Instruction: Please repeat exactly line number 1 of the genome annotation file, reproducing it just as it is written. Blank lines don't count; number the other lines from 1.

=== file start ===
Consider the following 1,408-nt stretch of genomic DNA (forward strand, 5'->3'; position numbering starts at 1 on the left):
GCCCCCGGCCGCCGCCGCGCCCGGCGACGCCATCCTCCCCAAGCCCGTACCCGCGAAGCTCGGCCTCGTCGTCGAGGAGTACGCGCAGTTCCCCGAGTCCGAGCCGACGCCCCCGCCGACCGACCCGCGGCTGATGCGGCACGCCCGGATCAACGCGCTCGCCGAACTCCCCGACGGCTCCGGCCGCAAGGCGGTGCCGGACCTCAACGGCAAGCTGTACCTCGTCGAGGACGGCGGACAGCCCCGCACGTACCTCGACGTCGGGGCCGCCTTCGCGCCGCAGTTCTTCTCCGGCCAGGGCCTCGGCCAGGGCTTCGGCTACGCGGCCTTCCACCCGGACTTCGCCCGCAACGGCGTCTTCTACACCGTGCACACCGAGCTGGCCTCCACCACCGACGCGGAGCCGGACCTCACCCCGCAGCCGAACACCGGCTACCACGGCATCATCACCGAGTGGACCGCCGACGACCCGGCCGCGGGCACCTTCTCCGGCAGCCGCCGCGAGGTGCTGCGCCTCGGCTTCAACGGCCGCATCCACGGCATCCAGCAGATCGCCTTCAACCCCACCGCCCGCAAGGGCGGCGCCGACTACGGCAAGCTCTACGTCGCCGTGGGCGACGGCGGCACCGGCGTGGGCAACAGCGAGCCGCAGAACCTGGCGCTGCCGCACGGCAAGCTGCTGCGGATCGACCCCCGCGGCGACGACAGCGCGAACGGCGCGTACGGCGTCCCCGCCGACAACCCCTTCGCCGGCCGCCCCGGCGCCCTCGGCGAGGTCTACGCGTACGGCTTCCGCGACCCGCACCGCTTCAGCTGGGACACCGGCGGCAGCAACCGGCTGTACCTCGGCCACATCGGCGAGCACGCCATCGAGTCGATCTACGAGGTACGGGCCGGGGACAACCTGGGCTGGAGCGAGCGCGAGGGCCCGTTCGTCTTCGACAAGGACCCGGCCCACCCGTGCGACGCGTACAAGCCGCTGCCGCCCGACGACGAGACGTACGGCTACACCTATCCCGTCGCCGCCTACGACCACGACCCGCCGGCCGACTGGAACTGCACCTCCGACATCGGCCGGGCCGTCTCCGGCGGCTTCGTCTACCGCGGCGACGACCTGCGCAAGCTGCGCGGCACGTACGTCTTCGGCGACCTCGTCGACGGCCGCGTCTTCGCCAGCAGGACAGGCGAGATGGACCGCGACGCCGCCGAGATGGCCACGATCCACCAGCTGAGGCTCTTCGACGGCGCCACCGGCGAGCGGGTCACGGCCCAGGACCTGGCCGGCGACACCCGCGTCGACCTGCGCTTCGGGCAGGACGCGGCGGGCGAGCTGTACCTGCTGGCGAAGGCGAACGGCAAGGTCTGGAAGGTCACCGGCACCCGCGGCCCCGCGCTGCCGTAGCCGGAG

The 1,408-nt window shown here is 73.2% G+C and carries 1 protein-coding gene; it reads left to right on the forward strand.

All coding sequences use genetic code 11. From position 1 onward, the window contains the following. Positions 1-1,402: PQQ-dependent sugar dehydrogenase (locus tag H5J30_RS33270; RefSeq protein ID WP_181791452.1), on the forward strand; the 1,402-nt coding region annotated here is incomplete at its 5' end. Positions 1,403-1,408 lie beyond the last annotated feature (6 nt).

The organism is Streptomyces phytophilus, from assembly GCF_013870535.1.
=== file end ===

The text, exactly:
Consider the following 1,408-nt stretch of genomic DNA (forward strand, 5'->3'; position numbering starts at 1 on the left):